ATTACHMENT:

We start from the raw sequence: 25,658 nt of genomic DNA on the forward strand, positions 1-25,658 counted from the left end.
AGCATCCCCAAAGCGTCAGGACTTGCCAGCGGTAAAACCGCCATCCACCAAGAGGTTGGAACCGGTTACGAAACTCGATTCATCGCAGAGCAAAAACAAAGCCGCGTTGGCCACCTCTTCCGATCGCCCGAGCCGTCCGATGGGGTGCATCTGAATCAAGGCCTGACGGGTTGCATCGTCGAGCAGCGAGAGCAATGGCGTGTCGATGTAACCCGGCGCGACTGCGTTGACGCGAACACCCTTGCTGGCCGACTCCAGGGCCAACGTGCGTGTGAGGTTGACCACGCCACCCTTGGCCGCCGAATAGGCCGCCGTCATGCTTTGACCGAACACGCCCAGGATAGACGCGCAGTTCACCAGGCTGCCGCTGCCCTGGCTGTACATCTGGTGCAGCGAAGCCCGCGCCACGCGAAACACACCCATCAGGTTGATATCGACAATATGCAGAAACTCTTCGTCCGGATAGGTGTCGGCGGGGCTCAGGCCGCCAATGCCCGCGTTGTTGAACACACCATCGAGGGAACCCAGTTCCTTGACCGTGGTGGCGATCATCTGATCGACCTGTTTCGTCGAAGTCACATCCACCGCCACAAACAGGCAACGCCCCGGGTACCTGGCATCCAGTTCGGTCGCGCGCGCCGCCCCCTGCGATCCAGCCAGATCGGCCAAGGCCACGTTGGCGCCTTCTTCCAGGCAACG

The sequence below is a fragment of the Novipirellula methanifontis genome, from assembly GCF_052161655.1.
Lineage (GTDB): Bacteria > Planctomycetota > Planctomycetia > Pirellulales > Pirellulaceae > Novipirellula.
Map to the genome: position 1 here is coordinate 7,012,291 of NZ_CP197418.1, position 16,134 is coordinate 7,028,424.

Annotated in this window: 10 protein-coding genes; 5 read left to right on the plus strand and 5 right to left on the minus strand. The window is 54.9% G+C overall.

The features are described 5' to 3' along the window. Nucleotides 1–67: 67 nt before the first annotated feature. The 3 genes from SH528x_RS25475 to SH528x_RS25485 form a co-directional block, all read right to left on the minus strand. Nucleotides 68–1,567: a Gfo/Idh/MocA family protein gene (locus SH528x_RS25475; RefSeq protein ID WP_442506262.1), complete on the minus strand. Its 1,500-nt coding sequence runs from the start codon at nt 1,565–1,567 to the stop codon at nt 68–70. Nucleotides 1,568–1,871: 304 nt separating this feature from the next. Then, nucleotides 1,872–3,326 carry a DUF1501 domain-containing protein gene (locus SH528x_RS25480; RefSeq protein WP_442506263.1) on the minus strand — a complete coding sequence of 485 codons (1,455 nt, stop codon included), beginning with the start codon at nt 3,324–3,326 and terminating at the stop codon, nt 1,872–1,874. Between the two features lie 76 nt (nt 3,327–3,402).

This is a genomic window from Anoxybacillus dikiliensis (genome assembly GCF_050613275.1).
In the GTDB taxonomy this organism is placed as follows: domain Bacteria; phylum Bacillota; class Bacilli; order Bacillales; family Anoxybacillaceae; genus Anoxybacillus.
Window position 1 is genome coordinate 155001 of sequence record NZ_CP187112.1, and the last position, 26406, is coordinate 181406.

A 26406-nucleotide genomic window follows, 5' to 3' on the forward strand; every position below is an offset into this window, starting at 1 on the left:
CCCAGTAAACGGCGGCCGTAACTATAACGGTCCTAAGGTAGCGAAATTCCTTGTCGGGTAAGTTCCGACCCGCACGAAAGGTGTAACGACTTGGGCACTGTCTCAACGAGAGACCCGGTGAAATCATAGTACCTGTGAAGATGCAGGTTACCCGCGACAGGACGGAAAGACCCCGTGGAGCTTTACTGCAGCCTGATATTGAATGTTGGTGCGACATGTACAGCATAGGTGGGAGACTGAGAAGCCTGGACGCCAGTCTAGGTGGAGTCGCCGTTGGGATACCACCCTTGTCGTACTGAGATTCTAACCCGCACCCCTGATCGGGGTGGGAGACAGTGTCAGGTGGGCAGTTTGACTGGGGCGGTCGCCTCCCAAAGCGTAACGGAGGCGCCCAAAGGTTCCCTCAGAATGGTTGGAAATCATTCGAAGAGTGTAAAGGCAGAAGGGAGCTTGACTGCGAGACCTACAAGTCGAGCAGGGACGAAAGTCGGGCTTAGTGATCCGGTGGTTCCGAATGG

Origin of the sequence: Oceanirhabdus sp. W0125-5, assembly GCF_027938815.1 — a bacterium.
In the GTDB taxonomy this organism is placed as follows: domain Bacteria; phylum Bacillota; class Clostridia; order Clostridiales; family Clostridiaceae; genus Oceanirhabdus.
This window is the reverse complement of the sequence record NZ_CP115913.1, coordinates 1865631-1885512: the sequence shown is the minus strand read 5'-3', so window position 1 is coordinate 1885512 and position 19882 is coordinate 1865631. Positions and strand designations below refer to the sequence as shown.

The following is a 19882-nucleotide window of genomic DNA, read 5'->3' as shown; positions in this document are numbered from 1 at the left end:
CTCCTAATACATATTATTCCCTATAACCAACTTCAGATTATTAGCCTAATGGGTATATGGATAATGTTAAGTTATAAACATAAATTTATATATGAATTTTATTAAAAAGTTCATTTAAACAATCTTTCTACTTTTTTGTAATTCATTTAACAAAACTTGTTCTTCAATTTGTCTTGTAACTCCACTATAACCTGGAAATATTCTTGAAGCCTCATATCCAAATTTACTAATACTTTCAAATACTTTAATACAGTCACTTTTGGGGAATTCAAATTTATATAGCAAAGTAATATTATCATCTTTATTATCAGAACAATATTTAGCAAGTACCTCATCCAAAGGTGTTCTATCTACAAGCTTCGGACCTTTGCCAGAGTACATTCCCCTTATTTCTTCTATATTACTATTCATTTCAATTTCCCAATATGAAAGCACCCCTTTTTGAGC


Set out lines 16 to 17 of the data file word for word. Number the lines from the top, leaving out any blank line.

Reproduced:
The following is a 19882-nucleotide window of genomic DNA, read 5'->3' as shown; positions in this document are numbered from 1 at the left end:
CTCCTAATACATATTATTCCCTATAACCAACTTCAGATTATTAGCCTAATGGGTATATGGATAATGTTAAGTTATAAACATAAATTTATATATGAATTTTATTAAAAAGTTCATTTAAACAATCTTTCTACTTTTTTGTAATTCATTTAACAAAACTTGTTCTTCAATTTGTCTTGTAACTCCACTATAACCTGGAAATATTCTTGAAGCCTCATATCCAAATTTACTAATACTTTCAAATACTTTAATACAGTCACTTTTGGGGAATTCAAATTTATATAGCAAAGTAATATTATCATCTTTATTATCAGAACAATATTTAGCAAGTACCTCATCCAAAGGTGTTCTATCTACAAGCTTCGGACCTTTGCCAGAGTACATTCCCCTTATTTCTTCTATATTACTATTCATTTCAATTTCCCAATATGAAAGCACCCCTTTTTGAGC